Caprio has also skillfully exploited broad opposition to Chafee's signature campaign proposal: imposing a one percent sales tax on currently exempt items like food, clothing, and medicine to help remedy the state's budget woes.
During a recent appearance before some 40 fifth graders, Caprio says, he introduced himself, said he was running for governor against Lincoln Chafee, and asked if the students knew anything about his opponent.
"About three-quarters of the hands went up and on purpose I didn't just pick on one guy, I said, 'tell me what you know,' because 10- or 11-year-old kids would yell out," Caprio says.
"He wants to raise taxes," the kids said.
Caprio: "And when I saw that, I said, 'I think it's going to be an uphill battle for [Chafee], if a 10- or 11-year-old kid sitting in fifth grade in North Providence knows the message.'"
Caprio has been spending a lot of time, these days, in towns like North Providence, East Providence, and Johnston — a traditionalist, vote-rich stretch of the state with a sizable Italian-American population that political operatives refer to as "the cannoli belt."
Public and private polling suggest that voters from this region — and a broader collection of seniors from across the state — form the foundation of Caprio's electoral coalition.
Indeed, if Clinton's New Democrat push had a feel of, well, the new, Caprio's candidacy — for all its clever exploitation of new media tools — has the feel of a throwback.
At a recent appearance before a group of seniors at a modest, well-groomed housing development in Johnston, Caprio handed out cards featuring a picture of himself as a young man, dressed in his Harvard baseball uniform, alongside his now-deceased grandfather, an Italian immigrant who worked as a milkman.
Caprio spoke of lessons learned from his grandfather. And he poked some fun at the elder Caprio's outfit: his suspenders pulling up his pants just a little too high.
The crowd had a laugh. And then Lorna E. Ziglio, 70, who worked as a senior services administrator under former Providence Mayor Buddy Cianci, stood up to sing a jingle on the candidate's behalf — "Vote for Caprio, he's our man" — just as she had for Cianci and gubernatorial candidate Joe Walsh before him.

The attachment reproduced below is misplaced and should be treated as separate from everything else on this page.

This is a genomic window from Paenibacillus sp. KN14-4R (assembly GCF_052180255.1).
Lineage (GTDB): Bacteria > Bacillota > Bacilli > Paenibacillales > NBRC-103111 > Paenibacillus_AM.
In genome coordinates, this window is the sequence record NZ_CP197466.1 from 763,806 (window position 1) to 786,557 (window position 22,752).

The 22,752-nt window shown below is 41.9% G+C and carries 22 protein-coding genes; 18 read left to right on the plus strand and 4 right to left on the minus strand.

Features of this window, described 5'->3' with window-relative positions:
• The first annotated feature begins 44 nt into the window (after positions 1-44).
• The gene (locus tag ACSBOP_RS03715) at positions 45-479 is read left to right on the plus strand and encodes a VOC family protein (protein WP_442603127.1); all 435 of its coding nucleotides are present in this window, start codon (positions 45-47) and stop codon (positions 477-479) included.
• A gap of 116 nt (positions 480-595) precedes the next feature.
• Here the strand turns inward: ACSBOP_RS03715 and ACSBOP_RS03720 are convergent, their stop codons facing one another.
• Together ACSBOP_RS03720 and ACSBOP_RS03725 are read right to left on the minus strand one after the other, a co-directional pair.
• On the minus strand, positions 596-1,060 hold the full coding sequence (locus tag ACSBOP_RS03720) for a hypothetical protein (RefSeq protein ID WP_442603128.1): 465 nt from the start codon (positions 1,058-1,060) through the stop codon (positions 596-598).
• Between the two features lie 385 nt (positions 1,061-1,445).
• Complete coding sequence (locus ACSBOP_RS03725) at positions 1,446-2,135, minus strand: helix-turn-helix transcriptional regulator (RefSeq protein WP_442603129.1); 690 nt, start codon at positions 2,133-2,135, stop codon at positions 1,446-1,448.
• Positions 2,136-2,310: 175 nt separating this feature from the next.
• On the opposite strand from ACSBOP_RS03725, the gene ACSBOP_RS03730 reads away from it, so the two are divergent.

Afterward Ziglio poked at a plate of hot ziti and meatballs proffered by the campaign and spoke of Caprio as a "down-to-earth . . . people person." It was, of course, the rhetoric of a fervent supporter. But it spoke to an important strength.
Caprio's ability to project some empathy for a struggling electorate — though hardly Clintonian— is serving him well in a race against the well-to-do Chafee. If he wins, it may be the decisive factor.
Getting Ziglio and the rest of the aging party regulars to the polls is vital for Caprio and his more liberal cohorts on the Democratic ticket; witness Cicilline's "Saving Social Security" tour.
But insiders say the get-out-the-vote effort will be hamstrung, a bit, by several Democratic candidates' decisions to contribute less than requested to the party's coordinated campaign effort.
There are some turf issues involved: the Cicilline camp, for instance, does not want to fold the extensive field operation it built during a competitive primary into the party-wide, general election effort. But there is also a disconnect between the universe of voters targeted by the gubernatorial standard bearer at the top of the ticket and the candidates listed below.